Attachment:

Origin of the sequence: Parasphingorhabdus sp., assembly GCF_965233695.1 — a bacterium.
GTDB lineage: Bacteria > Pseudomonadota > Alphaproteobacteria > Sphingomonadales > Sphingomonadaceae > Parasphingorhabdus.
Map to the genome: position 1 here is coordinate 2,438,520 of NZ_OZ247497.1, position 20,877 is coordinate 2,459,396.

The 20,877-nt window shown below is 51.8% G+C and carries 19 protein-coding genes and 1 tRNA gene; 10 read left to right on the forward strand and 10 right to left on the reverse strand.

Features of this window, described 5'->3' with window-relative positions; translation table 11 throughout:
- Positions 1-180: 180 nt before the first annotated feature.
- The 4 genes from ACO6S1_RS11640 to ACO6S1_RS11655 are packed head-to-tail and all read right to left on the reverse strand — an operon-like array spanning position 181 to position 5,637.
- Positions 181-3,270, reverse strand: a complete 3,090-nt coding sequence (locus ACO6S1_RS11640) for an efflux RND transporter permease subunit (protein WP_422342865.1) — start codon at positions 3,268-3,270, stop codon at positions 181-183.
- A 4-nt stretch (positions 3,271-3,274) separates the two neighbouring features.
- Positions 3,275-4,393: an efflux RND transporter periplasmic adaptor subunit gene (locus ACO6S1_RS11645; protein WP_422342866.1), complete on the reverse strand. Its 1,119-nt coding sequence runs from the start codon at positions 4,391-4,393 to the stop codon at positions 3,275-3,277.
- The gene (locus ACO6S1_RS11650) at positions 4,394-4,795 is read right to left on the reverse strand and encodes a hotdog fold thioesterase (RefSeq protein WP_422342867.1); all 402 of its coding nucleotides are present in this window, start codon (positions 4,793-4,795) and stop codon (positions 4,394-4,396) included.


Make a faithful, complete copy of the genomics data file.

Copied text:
Origin of the sequence: Parasphingorhabdus sp., assembly GCF_965233695.1 — a bacterium.
GTDB lineage: Bacteria > Pseudomonadota > Alphaproteobacteria > Sphingomonadales > Sphingomonadaceae > Parasphingorhabdus.
Map to the genome: position 1 here is coordinate 2,438,520 of NZ_OZ247497.1, position 20,877 is coordinate 2,459,396.

The 20,877-nt window shown below is 51.8% G+C and carries 19 protein-coding genes and 1 tRNA gene; 10 read left to right on the forward strand and 10 right to left on the reverse strand.

Features of this window, described 5'->3' with window-relative positions; translation table 11 throughout:
- Positions 1-180: 180 nt before the first annotated feature.
- The 4 genes from ACO6S1_RS11640 to ACO6S1_RS11655 are packed head-to-tail and all read right to left on the reverse strand — an operon-like array spanning position 181 to position 5,637.
- Positions 181-3,270, reverse strand: a complete 3,090-nt coding sequence (locus ACO6S1_RS11640) for an efflux RND transporter permease subunit (protein WP_422342865.1) — start codon at positions 3,268-3,270, stop codon at positions 181-183.
- A 4-nt stretch (positions 3,271-3,274) separates the two neighbouring features.
- Positions 3,275-4,393: an efflux RND transporter periplasmic adaptor subunit gene (locus ACO6S1_RS11645; protein WP_422342866.1), complete on the reverse strand. Its 1,119-nt coding sequence runs from the start codon at positions 4,391-4,393 to the stop codon at positions 3,275-3,277.
- The gene (locus ACO6S1_RS11650) at positions 4,394-4,795 is read right to left on the reverse strand and encodes a hotdog fold thioesterase (RefSeq protein WP_422342867.1); all 402 of its coding nucleotides are present in this window, start codon (positions 4,793-4,795) and stop codon (positions 4,394-4,396) included.